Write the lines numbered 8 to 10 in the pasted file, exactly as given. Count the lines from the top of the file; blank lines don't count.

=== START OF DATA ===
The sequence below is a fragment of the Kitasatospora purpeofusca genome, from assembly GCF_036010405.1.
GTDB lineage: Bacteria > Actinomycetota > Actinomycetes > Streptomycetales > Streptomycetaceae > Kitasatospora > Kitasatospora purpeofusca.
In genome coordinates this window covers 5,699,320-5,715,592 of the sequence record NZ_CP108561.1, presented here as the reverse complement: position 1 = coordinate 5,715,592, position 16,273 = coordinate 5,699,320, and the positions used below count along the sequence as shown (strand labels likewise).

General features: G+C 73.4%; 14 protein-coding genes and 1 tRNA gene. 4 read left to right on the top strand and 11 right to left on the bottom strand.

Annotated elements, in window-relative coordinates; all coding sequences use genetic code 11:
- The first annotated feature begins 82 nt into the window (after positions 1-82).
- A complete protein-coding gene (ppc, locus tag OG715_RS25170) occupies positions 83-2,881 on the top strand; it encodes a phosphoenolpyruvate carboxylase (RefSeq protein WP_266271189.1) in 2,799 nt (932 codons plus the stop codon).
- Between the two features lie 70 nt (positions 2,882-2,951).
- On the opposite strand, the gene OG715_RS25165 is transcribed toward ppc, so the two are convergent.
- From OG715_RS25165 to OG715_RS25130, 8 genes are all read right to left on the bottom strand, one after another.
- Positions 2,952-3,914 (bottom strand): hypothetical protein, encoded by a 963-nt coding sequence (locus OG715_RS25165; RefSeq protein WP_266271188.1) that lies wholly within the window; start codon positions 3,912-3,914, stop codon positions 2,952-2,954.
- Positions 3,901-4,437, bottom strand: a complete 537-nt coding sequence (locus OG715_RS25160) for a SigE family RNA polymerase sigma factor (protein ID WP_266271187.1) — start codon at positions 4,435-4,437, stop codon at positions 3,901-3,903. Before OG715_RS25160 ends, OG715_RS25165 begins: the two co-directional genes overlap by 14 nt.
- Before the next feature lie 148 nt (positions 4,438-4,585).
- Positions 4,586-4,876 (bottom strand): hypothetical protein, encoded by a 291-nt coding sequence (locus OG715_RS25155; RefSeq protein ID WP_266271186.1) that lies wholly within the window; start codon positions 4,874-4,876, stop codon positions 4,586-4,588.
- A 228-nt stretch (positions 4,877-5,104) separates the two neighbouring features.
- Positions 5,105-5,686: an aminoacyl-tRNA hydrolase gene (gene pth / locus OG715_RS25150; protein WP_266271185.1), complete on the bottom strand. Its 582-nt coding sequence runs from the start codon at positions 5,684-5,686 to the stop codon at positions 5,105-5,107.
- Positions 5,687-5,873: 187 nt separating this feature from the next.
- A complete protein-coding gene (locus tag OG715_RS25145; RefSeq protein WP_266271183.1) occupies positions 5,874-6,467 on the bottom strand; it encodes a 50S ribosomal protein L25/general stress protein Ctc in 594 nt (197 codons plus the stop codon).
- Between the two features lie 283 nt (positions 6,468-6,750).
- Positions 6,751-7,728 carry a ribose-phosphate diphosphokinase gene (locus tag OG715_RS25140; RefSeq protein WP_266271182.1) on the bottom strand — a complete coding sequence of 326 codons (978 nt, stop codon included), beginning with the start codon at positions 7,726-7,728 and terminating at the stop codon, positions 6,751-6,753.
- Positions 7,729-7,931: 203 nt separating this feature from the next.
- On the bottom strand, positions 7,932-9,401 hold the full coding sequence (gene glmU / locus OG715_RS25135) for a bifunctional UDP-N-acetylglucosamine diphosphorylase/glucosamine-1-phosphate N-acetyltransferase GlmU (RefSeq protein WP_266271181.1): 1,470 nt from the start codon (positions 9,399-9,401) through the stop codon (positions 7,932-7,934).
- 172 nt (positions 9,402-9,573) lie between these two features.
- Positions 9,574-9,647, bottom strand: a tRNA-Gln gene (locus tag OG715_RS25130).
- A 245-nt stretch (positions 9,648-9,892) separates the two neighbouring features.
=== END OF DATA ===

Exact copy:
- Between the two features lie 70 nt (positions 2,882-2,951).
- On the opposite strand, the gene OG715_RS25165 is transcribed toward ppc, so the two are convergent.
- From OG715_RS25165 to OG715_RS25130, 8 genes are all read right to left on the bottom strand, one after another.